8. Main takeaways and policy recommendations

This report reviews reform options for decarbonisation in Lithuania and seeks to inform the update of its National Energy and Climate Plan. It draws upon the OECD’s multidisciplinary expertise on tax policy, financial markets, social affairs, science, technology and innovation, and economic modelling to highlight a number of key policy insights:

  • Lithuania’s existing policy mix is broad and comprehensive, with generous financial incentives for climate mitigation actions and technology adoption, regulations, and complementary measures across all key economic sectors. However, greater ambition is needed to reach Lithuania’s climate targets.

  • Enhancing price signals is key. Lithuania’s current policy mix relies primarily on expensive subsidies, with carbon price signals still broadly below needed levels. The proposed excise duty amendment would increase price signals considerably, particularly due to its carbon price component, making up the ambition gap to 2030. The ETS 2 would have a similar effect, enhancing climate policy ambition. Both proposals could be supplemented by carbon price floors to further increase price signal credibility. Moreover, the revenues generated by carbon pricing would allow for important recycling measures, helping to alleviate the social burden of climate ambition.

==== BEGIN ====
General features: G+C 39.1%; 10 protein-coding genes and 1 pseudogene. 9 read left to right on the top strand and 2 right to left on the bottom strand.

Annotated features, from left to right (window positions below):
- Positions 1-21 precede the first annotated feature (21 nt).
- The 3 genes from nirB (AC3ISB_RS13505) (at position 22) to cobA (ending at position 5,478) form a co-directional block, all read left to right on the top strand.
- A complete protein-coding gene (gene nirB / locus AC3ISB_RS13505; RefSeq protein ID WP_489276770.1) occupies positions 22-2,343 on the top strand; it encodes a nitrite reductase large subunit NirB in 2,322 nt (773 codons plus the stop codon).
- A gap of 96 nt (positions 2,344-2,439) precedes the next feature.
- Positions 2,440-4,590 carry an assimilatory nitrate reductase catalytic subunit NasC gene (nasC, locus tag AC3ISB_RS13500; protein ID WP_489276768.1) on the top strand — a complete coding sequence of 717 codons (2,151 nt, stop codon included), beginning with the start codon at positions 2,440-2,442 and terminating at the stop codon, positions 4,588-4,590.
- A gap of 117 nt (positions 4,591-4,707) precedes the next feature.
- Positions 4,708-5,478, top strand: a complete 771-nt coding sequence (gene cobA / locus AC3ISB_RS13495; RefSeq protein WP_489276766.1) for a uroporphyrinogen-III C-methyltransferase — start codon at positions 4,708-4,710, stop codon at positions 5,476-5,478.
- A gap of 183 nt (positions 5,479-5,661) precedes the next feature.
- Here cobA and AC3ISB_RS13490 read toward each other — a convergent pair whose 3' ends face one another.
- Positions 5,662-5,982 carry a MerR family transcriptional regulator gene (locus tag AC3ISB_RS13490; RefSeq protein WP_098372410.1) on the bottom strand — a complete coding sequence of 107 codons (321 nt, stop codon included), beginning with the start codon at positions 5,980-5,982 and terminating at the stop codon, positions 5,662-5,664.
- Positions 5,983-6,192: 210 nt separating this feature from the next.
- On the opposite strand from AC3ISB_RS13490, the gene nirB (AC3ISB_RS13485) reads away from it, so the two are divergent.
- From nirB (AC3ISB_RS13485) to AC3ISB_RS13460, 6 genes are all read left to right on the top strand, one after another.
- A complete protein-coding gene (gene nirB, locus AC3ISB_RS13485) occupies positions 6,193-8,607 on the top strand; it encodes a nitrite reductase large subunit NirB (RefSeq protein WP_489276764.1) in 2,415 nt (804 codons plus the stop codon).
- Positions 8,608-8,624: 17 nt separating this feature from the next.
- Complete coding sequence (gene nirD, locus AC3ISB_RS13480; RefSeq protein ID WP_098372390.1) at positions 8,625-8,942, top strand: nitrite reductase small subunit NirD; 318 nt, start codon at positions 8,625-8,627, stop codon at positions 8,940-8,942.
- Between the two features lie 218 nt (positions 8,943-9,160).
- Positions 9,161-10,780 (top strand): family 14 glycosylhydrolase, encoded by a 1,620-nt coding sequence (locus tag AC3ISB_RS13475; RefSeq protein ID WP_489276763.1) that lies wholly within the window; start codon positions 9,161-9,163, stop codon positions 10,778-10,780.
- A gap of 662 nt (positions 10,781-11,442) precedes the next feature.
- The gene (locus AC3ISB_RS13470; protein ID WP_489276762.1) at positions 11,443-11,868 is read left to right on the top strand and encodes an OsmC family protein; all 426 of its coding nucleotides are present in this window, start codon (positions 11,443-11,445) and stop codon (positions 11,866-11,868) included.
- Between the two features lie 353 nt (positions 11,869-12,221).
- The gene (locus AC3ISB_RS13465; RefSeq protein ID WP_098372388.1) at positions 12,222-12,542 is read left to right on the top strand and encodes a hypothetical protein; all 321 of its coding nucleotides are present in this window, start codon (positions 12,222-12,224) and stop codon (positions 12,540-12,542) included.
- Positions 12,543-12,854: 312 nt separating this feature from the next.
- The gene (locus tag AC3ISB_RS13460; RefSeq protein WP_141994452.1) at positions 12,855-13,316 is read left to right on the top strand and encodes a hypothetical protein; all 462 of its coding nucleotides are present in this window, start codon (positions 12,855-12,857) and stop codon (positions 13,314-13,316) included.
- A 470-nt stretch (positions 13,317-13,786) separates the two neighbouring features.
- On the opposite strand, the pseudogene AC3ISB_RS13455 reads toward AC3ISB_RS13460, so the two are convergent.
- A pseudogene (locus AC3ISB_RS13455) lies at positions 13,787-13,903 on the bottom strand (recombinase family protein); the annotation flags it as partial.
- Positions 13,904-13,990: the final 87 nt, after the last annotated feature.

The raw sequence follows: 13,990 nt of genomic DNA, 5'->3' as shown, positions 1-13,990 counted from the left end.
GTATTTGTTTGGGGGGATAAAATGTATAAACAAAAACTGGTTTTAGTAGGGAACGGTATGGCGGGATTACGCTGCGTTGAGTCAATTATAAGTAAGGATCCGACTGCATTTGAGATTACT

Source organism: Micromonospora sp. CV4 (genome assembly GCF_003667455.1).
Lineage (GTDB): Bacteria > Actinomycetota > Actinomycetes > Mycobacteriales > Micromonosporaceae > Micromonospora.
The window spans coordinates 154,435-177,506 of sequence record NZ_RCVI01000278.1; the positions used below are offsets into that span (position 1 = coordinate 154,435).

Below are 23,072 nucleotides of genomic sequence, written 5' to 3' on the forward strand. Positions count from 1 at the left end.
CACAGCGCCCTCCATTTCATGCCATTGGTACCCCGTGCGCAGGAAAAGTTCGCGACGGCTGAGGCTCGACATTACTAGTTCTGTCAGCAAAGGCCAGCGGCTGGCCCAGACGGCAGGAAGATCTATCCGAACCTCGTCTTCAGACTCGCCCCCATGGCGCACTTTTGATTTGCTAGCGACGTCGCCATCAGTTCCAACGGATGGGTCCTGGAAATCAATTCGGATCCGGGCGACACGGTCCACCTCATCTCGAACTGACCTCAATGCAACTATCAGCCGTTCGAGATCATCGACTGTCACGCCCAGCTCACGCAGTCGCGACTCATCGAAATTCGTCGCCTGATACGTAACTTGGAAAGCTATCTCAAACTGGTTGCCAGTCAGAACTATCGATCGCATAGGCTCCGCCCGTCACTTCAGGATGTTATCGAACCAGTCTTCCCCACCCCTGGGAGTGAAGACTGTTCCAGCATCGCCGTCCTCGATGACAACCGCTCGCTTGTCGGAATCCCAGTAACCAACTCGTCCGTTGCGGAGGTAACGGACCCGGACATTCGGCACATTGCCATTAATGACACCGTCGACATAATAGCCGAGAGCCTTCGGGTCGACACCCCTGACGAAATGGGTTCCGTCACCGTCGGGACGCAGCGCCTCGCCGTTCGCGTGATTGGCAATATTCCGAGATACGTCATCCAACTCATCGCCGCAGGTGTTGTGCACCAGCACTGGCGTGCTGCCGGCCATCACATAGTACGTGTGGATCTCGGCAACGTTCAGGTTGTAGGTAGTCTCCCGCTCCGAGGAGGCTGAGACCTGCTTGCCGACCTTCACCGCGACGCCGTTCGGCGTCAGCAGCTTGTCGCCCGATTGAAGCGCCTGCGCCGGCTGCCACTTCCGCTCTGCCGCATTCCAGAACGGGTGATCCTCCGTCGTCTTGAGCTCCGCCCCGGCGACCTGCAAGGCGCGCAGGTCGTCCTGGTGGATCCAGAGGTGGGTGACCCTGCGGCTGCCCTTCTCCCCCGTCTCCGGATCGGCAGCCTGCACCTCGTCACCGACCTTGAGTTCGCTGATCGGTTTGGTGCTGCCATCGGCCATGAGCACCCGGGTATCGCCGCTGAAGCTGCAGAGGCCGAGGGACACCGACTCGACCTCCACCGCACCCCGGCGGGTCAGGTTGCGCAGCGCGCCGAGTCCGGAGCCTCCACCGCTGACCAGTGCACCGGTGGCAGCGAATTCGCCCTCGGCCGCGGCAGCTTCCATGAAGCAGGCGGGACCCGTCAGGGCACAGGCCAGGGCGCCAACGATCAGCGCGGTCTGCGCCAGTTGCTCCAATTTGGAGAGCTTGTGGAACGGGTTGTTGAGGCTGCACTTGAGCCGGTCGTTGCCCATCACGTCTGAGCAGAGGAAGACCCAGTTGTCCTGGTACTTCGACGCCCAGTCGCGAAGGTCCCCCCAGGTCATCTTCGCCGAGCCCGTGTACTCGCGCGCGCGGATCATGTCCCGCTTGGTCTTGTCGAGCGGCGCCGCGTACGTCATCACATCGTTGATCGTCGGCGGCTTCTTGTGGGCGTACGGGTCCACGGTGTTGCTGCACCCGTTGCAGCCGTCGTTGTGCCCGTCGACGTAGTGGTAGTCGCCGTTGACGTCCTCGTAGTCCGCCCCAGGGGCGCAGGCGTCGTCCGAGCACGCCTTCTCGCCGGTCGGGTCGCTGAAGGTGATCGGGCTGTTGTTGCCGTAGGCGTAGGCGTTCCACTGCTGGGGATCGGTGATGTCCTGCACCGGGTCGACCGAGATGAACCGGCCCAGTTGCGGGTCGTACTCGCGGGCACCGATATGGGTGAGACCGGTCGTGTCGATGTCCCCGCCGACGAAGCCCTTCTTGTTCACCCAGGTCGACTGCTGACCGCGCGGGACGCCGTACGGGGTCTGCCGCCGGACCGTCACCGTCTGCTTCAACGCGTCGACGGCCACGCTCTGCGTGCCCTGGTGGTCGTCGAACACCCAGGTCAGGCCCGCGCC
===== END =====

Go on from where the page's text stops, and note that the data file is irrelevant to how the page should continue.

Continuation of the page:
• Carbon pricing alone is not enough for Lithuania to reach net-zero by 2050. Certain CO2 emissions in the transport and industry sectors remain hard to abate at current levels of technological development, even at very high carbon prices. This underlines the importance of innovation and technology diffusion in these sectors, with hydrogen in particular likely to play a key role given the prominence of emissions from road freight transport and ammonia production. Targeted technology support is essential to promote technology adoption and innovation. Lithuania currently relies too heavily on horizontal tax breaks for technology support. Enhancing carbon sinks will also be key to balancing out residual emissions, particularly in the agriculture sector.

  • The economic costs of high climate ambition are minimal. Even excluding co-benefits and avoided damages, modelling shows that significant emissions reductions only cause a small slowdown in annual growth rates at constant technological development. Factoring in innovation, co-benefits and avoided damages would likely balance out these minimal economic costs.

  • Public finance needs to be used more efficiently. A current focus on grants and subsidies threatens to crowd out private investment. Small capital markets should be further expanded regionally to leverage considerable interest in green spending amongst investors, with financial instruments tailored to different investor needs. Capacity-building to enhance finance absorption will be key.

  • The distributional incidence of proposed carbon prices is flat. This implies that revenue recycling can be devised to target distributional outcomes as desired, with lump-sum transfers to all households in particular offering broad progressive outcomes.

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